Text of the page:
She said, “My parents never supported me at first. Though my mother never had an issue with my playing the game, she was not in support.
“But my dad was different. He didn’t want me to get near the tennis board. He would flog me each time I returned from practice. But in spite of the beatings I got from him, my father never denied me of my rights as his daughter.”
The athlete’s parents had no choice but to support their daughter when she continued to pursue her dreams of becoming a table tennis player, in spite of the beatings she got each time she returned home from training.
“Yes, my parents were very happy when I became popular,” the former France-based player, who studied Physical Education at the University of Calabar instead of medicine, which was her father’s choice, said.
“My dad is proud of me and I have never denied him of his rights as my father because he tried to stop me from playing the game.
“Despite having problems with him because of the game, I still loved and respected him.”
Edem added, “I have no regrets about my decision to pursue a career in table tennis – against my father’s wishes.
“Table tennis has given me a lot in life. I have travelled to many countries because of the game. I’m known everywhere and I’m happy about this.”
The former Grand Queilly Table Tennis Club player, who participated in the just-ended World Team Table Tennis Championship in Tokyo, Japan, has been in the country since she called it quits with the French outfit over one year ago.
Edem had told a Lagos-based newspaper, “I am just tired of staying abroad. I have been in Europe for five years and being alone for that long for a lady is not really good. I tried to make friends but I discovered that those I met were into bad business.
“And there is this mentality in Europe, when you are alone as a lady the guys feel you should just have babies for them and nothing more. Their main intention is to get you pregnant. So I said to myself there was no point in living in Europe. I think I have seen it all.”
However, Edem is set to resurrect her professional table tennis career. This time around, the player has decided to try her luck in Spain.
“I have been training since I returned to Nigeria but I will be going to Spain any moment from now,” she told our correspondent.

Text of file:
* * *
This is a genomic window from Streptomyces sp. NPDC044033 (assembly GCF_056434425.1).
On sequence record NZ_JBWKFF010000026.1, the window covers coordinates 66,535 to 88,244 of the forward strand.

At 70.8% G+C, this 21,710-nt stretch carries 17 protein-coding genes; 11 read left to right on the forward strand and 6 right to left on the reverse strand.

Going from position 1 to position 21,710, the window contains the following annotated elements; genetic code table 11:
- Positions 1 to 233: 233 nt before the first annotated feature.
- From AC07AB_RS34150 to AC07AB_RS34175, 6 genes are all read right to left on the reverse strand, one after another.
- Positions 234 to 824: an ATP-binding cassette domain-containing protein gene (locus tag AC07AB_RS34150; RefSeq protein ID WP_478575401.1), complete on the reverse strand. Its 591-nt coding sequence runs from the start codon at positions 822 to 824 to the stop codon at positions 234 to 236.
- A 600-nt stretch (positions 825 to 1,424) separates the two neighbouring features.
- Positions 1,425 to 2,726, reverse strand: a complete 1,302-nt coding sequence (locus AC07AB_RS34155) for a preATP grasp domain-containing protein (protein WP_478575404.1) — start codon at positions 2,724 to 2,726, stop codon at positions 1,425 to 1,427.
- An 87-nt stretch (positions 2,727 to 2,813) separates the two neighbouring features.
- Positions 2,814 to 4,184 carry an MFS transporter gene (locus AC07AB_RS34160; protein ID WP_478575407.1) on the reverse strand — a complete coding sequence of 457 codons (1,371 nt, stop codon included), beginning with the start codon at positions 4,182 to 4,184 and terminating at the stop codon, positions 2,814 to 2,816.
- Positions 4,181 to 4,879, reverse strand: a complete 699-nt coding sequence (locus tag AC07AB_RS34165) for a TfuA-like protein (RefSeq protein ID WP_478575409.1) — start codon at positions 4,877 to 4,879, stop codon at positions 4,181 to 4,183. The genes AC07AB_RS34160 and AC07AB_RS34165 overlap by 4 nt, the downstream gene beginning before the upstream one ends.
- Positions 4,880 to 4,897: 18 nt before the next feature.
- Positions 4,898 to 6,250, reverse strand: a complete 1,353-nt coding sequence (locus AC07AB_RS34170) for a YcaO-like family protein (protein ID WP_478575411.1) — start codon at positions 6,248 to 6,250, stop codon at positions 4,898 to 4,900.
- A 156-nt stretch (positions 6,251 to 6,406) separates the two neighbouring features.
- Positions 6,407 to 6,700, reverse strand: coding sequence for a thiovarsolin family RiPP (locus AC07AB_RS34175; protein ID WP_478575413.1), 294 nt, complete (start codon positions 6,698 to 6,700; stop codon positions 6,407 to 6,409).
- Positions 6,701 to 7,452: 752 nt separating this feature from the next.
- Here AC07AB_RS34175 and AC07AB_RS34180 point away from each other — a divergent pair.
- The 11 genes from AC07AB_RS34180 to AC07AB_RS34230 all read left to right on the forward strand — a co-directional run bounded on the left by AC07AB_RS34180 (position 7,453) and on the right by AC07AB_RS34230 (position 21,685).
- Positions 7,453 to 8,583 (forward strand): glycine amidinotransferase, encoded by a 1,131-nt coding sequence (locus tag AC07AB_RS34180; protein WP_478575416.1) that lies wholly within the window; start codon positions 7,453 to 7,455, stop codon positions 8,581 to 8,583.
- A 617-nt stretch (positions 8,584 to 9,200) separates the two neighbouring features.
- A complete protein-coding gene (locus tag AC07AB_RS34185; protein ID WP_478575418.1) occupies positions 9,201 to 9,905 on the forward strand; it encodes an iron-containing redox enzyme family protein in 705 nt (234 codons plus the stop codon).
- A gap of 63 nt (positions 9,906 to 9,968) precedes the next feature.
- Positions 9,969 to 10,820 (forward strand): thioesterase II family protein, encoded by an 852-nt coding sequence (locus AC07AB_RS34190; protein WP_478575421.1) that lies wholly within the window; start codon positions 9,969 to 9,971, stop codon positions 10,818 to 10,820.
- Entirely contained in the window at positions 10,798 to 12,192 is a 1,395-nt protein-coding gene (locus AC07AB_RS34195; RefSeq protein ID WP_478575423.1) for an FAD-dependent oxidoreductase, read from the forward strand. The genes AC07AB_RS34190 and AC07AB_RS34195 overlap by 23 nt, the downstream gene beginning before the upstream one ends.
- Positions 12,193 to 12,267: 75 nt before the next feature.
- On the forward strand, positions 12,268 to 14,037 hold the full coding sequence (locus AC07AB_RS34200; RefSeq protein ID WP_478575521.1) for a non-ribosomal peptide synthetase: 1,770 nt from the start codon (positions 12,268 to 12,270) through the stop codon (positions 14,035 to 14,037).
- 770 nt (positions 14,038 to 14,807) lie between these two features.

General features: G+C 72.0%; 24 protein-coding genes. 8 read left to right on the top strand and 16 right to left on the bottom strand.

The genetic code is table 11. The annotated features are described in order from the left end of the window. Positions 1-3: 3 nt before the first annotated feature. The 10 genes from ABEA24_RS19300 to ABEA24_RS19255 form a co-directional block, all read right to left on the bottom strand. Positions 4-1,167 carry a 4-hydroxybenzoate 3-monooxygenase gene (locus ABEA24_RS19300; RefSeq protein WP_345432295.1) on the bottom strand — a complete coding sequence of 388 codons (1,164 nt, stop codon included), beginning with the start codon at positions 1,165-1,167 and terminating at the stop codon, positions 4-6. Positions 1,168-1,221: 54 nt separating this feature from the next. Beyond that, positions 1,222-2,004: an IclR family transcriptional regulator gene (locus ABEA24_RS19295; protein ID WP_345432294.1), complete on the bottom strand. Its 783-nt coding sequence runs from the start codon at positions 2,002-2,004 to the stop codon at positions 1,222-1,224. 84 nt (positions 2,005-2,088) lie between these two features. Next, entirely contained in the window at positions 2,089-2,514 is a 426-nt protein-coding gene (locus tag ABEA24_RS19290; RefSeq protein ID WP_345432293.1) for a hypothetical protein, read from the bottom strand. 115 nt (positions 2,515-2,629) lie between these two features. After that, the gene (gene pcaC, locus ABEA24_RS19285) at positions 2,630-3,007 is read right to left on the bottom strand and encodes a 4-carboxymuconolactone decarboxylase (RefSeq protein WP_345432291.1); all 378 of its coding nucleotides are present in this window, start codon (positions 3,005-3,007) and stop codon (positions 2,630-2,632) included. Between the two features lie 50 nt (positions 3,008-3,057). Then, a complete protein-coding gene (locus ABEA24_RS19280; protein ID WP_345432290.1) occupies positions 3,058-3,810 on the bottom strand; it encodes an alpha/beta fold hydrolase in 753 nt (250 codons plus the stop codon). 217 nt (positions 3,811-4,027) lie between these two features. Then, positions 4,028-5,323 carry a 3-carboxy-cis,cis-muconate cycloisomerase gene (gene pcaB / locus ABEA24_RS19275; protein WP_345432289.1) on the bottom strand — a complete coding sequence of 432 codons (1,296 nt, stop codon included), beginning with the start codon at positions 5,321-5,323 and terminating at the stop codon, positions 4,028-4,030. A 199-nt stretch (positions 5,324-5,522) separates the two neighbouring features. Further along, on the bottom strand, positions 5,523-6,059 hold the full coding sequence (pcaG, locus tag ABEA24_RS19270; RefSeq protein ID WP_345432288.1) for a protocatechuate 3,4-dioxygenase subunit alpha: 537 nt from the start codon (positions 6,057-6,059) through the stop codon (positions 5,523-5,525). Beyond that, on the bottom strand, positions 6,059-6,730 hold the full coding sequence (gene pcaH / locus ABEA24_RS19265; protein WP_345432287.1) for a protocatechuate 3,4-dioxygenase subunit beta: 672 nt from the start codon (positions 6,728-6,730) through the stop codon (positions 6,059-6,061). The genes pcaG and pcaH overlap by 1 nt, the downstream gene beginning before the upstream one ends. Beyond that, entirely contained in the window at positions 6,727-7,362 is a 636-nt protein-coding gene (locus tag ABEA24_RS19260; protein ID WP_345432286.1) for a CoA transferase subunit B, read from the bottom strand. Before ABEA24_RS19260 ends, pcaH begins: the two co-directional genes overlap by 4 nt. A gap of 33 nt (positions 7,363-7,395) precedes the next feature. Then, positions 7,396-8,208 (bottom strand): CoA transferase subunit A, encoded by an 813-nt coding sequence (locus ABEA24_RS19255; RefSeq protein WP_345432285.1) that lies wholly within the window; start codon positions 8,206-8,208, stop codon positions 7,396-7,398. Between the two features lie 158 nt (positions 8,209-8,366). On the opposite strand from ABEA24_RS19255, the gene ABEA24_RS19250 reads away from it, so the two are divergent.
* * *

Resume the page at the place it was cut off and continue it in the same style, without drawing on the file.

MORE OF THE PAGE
With the World Team Table Tennis Championship over, Edem has her sights firmly set on this summer’s Commonwealth Games in Scotland.
The player insists she is ready for the Glasgow 2014 challenge and hopes to break her Commonwealth Games quarterfinal jinx.
Edem believes she has a realistic chance of winning a medal at the Commonwealth Games – and this could happen in Glasgow.
She said, “Winning a medal in the Olympic Games is not that easy for us (Africans) because the Chinese are very good at the game. They have dominated it and they won’t let any medal get to us.
“I have always lost in the quarterfinals of the Commonwealth Games. But this time, I believe I’m going to win a medal because I’m in good shape.”
Edem still hopes to get a shot at an Olympic medal and says she will continue to work hard and try to keep on improving on her performance.
“I want to win an Olympic medal to be among world’s best table tennis players and believe I can realise my dream,” the ping ponger, who was bundled out in the preliminary rounds of the 2012 London Olympic Games, said.
Edem says she is interested in becoming a coach after calling it quits with the sport “just to share my talent with the younger ones”.
She added, “But I will take whatsoever comes my way after retirement in good faith.”
The player, who won two gold at the Algiers 2007 All Africa Games and improved on that by winning three gold and one silver at the 2011 edition in Maputo, Mozambique, maintains there is nothing wrong with veterans such as Segun Toriola and Funke Oshonaike still representing the country.
“Toriola and Oshonaike are representing the country because they are still very good at the game,” Edem said.
“It’s not that they are still around because the game is not developing in the country.
“Oshonaike is still playing very well because women do not need much energy in the game; it just requires skill and brain.
“We have seen some players in other countries still playing at 40 and above.”